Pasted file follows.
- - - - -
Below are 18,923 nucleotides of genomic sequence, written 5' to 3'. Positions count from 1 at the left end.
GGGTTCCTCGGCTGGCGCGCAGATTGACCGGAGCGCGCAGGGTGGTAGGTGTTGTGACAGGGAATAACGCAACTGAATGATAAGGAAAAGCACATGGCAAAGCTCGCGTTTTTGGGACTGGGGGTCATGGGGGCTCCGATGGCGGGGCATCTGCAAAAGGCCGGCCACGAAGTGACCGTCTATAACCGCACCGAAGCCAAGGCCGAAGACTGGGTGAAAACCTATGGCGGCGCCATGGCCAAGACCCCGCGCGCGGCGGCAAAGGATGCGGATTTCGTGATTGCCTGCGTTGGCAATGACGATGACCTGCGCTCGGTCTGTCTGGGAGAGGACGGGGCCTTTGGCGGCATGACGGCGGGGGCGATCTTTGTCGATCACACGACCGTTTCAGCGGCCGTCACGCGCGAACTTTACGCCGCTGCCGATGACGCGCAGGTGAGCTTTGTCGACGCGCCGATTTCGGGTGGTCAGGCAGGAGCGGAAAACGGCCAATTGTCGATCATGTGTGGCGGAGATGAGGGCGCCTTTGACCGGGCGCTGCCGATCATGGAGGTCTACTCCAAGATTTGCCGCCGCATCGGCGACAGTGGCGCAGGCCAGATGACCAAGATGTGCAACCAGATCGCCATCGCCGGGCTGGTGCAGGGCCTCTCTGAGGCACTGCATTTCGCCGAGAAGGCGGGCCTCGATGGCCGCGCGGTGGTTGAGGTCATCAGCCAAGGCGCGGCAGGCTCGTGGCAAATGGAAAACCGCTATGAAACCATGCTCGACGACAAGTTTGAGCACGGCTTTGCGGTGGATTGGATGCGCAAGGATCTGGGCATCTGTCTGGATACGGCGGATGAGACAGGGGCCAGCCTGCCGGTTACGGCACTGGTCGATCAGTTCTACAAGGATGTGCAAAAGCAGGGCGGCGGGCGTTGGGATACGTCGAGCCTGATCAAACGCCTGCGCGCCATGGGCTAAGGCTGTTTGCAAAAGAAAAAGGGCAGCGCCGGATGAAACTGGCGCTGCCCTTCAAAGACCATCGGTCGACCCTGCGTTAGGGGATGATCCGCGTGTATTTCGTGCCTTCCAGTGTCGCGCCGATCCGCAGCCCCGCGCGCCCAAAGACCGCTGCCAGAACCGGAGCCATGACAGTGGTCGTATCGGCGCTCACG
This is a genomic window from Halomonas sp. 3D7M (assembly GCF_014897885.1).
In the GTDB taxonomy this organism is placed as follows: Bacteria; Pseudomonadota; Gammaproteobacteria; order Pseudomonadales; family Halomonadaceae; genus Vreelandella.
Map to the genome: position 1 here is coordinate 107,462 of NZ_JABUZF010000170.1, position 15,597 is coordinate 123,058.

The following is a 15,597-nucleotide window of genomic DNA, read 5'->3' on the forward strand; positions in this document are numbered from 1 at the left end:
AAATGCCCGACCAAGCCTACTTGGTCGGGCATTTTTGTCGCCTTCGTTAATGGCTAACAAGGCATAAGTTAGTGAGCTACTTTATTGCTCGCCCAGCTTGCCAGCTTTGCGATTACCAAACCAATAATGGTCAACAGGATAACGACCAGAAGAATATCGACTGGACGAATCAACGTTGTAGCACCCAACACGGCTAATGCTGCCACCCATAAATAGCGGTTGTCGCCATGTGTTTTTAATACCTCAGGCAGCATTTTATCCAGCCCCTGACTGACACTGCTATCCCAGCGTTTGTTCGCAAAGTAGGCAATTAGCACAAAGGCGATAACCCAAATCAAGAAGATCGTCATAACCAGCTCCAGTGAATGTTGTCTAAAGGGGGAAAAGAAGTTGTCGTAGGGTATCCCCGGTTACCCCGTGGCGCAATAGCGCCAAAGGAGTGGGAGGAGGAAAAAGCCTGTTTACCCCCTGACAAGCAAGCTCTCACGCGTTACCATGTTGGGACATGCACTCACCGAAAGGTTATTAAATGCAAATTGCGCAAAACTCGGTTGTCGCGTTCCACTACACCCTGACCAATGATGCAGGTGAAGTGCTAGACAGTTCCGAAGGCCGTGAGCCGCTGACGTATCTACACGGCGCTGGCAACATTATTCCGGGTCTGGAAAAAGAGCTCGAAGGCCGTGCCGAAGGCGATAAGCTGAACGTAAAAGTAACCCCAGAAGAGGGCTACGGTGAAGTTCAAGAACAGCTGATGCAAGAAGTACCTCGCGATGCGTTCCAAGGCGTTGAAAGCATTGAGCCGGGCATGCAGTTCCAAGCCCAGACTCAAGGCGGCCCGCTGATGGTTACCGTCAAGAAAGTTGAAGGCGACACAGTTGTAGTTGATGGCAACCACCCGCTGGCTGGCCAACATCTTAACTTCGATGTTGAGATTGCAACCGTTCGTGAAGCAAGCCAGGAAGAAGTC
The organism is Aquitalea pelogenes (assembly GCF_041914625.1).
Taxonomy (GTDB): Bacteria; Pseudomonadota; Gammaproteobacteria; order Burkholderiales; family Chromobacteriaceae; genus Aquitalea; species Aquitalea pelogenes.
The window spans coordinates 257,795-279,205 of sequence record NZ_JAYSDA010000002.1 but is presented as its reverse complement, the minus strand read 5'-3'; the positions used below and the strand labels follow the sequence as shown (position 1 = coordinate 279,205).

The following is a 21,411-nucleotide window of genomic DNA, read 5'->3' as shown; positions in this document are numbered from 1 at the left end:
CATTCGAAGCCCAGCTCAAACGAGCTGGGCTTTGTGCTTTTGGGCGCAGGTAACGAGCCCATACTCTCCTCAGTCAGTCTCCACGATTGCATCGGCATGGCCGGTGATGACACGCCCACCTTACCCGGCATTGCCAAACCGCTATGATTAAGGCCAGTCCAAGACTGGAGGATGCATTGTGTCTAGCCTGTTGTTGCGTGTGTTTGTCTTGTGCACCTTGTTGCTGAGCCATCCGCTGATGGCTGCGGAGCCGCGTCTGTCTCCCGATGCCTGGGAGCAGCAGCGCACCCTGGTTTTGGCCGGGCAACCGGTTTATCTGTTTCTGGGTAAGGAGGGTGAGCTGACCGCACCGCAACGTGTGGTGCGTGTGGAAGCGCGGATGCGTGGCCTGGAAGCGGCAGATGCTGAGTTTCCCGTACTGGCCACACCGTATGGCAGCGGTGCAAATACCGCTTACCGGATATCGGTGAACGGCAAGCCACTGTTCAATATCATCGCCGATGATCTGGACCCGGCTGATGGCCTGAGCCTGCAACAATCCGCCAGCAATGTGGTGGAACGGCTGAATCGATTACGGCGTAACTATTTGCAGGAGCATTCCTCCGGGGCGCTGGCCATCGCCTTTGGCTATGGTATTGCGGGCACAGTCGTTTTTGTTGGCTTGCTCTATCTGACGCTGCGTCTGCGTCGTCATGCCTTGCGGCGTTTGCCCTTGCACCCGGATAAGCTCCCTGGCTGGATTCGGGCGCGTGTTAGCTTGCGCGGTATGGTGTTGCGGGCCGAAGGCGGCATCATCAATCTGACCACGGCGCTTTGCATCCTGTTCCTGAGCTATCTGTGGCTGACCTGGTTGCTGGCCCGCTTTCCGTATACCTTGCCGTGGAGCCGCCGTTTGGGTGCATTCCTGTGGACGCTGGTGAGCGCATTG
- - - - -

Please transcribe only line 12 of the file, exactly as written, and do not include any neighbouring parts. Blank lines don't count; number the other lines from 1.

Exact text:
CATTCGAAGCCCAGCTCAAACGAGCTGGGCTTTGTGCTTTTGGGCGCAGGTAACGAGCCCATACTCTCCTCAGTCAGTCTCCACGATTGCATCGGCATGGCCGGTGATGACACGCCCACCTTACCCGGCATTGCCAAACCGCTATGATTAAGGCCAGTCCAAGACTGGAGGATGCATTGTGTCTAGCCTGTTGTTGCGTGTGTTTGTCTTGTGCACCTTGTTGCTGAGCCATCCGCTGATGGCTGCGGAGCCGCGTCTGTCTCCCGATGCCTGGGAGCAGCAGCGCACCCTGGTTTTGGCCGGGCAACCGGTTTATCTGTTTCTGGGTAAGGAGGGTGAGCTGACCGCACCGCAACGTGTGGTGCGTGTGGAAGCGCGGATGCGTGGCCTGGAAGCGGCAGATGCTGAGTTTCCCGTACTGGCCACACCGTATGGCAGCGGTGCAAATACCGCTTACCGGATATCGGTGAACGGCAAGCCACTGTTCAATATCATCGCCGATGATCTGGACCCGGCTGATGGCCTGAGCCTGCAACAATCCGCCAGCAATGTGGTGGAACGGCTGAATCGATTACGGCGTAACTATTTGCAGGAGCATTCCTCCGGGGCGCTGGCCATCGCCTTTGGCTATGGTATTGCGGGCACAGTCGTTTTTGTTGGCTTGCTCTATCTGACGCTGCGTCTGCGTCGTCATGCCTTGCGGCGTTTGCCCTTGCACCCGGATAAGCTCCCTGGCTGGATTCGGGCGCGTGTTAGCTTGCGCGGTATGGTGTTGCGGGCCGAAGGCGGCATCATCAATCTGACCACGGCGCTTTGCATCCTGTTCCTGAGCTATCTGTGGCTGACCTGGTTGCTGGCCCGCTTTCCGTATACCTTGCCGTGGAGCCGCCGTTTGGGTGCATTCCTGTGGACGCTGGTGAGCGCATTG